…. the team that is built around the ability to beat anti-football.
It is now 243 years 38 weeks, 4 days, 5 hours, 23 minuutes 3 seconds since one of the big four won a league match, and time is starting to run out for these top clubs.
By having successfully evolved ways of disrupting all real football without engaging the wrath of the refs, the FA and the EPL, the anti-football clubs have endeavoured to aid their own survival. The result, as we can see, is a bunching of lower teams together in the bottom part of the league. Two defeats and you are in the relegation zone. Two wins and you are “challenging for Europe”.
In the short term ultimately someone at the top is going to win a game, but the way it looks at the moment it is either going to be a victory in a game between two of the top four, or it is going to be because of a moment’s luck.
But what of next season, and the one after? Having found their solution, the lesser clubs are certainly not going to give it up. You can’t imagine Aston Villa, having found success with their approach, then stopping it and starting to play free-flowing open football. Likewise you can’t imagine the FA, or EPL, doing anything about all the tricks of anti-football. That is not their style and besides if they were going to do something, they would have done it by now. Rotational fouling has been around for five years, and there has not been a single move against it.
Which means in the end that the solution has to come from the one of the top four clubs that has imagination: Arsenal. The only question is how long will it take to find this solution.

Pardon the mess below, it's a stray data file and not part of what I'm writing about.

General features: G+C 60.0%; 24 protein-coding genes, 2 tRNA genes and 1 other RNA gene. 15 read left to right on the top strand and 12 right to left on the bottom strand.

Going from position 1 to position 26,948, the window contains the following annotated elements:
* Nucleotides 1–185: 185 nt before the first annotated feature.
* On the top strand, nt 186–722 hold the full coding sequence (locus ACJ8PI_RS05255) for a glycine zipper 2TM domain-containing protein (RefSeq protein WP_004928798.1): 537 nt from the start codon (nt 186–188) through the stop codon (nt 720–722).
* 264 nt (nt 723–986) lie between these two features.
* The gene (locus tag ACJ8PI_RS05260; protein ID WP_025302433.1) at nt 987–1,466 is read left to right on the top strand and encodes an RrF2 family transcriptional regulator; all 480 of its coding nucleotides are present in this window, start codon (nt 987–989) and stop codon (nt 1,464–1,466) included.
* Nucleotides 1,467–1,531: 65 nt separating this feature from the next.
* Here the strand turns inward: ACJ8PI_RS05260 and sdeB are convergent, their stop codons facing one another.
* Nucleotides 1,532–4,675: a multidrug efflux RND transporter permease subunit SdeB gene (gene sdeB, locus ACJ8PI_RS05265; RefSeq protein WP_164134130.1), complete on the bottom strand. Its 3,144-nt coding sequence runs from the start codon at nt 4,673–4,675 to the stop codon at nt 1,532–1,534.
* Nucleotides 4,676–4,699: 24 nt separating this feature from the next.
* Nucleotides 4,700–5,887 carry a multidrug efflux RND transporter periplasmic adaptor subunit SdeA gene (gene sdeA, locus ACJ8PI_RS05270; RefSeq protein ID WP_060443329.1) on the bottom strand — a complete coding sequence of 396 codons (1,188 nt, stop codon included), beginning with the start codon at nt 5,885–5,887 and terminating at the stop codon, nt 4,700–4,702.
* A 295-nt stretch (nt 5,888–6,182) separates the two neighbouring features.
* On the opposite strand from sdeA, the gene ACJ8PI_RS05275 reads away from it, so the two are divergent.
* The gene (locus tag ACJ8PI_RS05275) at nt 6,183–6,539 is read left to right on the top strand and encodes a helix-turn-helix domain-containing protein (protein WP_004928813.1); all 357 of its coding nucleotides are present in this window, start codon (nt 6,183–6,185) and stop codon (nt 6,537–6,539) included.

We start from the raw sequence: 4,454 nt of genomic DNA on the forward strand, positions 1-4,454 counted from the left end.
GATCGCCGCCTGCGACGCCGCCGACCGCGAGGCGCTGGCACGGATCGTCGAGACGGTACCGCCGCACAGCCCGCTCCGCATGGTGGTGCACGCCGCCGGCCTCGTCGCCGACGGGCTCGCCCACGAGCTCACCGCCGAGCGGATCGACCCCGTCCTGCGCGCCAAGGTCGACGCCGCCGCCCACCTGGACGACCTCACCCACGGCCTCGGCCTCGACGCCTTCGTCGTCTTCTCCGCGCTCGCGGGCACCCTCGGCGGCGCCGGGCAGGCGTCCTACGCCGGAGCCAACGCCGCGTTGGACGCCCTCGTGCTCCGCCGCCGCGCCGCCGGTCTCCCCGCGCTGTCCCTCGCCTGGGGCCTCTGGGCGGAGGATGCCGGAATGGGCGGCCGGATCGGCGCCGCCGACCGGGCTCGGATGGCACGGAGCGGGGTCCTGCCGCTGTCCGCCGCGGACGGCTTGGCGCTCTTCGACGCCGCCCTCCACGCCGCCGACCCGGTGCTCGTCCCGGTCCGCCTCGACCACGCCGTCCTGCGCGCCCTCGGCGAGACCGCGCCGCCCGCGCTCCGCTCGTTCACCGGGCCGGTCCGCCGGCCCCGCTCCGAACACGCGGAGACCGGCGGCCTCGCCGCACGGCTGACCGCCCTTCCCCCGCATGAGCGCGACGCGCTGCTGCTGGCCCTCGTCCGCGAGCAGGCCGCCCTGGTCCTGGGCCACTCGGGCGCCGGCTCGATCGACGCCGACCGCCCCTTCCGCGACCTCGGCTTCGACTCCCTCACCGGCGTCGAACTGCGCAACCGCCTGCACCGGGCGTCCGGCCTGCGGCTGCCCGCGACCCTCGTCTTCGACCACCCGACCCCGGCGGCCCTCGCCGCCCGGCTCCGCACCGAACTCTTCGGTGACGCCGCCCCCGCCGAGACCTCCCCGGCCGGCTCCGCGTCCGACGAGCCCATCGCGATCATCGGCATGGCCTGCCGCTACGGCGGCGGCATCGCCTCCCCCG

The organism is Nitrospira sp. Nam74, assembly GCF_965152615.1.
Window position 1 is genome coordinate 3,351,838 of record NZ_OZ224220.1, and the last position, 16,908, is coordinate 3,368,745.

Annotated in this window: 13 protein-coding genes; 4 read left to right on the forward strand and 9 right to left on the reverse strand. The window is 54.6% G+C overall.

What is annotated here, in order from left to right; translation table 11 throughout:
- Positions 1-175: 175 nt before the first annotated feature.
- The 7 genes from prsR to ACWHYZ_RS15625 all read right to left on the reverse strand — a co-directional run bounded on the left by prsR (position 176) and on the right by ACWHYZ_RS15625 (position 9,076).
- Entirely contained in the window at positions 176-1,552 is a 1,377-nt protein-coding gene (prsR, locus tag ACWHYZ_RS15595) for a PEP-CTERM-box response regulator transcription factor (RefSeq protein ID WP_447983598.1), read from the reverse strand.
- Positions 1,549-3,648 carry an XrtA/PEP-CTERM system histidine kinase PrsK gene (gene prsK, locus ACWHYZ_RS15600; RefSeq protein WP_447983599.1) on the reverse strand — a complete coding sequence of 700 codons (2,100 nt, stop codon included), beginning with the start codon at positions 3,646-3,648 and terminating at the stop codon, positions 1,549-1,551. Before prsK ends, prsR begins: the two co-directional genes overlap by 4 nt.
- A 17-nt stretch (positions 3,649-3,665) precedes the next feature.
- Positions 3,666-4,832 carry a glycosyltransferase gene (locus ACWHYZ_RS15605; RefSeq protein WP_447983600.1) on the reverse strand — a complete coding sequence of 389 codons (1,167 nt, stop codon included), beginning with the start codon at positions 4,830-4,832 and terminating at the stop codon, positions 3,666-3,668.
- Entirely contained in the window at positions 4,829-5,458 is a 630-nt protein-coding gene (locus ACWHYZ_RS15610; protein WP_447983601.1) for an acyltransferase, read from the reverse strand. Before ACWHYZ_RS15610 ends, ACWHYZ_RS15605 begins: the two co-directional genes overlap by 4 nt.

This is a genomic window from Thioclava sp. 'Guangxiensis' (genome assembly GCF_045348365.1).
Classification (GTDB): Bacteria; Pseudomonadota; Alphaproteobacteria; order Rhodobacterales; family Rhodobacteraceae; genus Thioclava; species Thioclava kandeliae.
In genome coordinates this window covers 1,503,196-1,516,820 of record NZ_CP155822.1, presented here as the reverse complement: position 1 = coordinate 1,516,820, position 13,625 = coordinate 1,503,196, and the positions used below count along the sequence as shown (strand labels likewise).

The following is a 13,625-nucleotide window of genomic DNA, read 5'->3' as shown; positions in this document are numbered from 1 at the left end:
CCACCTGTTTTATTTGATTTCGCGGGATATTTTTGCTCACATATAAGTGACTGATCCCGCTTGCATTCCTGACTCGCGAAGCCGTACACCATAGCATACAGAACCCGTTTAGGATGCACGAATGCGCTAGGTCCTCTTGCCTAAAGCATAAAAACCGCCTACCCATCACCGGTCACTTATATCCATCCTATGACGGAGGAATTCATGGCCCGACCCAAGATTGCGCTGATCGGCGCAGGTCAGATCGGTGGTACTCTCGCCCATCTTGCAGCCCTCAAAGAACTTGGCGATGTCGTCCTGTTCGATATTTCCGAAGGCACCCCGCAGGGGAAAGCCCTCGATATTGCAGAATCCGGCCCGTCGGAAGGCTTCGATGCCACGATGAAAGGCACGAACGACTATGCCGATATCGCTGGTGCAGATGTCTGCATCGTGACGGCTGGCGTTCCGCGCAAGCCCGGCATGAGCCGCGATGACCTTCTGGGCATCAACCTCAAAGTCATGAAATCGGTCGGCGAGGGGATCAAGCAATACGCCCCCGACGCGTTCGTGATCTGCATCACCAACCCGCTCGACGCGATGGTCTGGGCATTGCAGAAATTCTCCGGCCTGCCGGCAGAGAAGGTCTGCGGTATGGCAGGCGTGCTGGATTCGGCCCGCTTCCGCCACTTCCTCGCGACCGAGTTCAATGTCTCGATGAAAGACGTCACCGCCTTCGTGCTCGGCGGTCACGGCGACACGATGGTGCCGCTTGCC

There are moments when I watch a game that I think that the answer is just around the corner – and then along comes another major injury and we are set back again. Three really influential players – Rosicky, Eduardo and Walcott have now been joined by Cesc out of the game. It is creative players like that who will find a way through, and those are the ones we are missing.
But there is a ray of hope. It is clear that in the coming years the players who are going to join the Arsenal first team squad will have been around for a while. They will have been brought up on anti-football as the norm, and they will, as part of their upbringing, seen how to overcome it. I suspect that by the time Jack Wilshere is striding across the turf game after game, anti-football will be beaten, eaten both by its own desire to negate everything that is good in the game, but also by a new round of utter brilliance.
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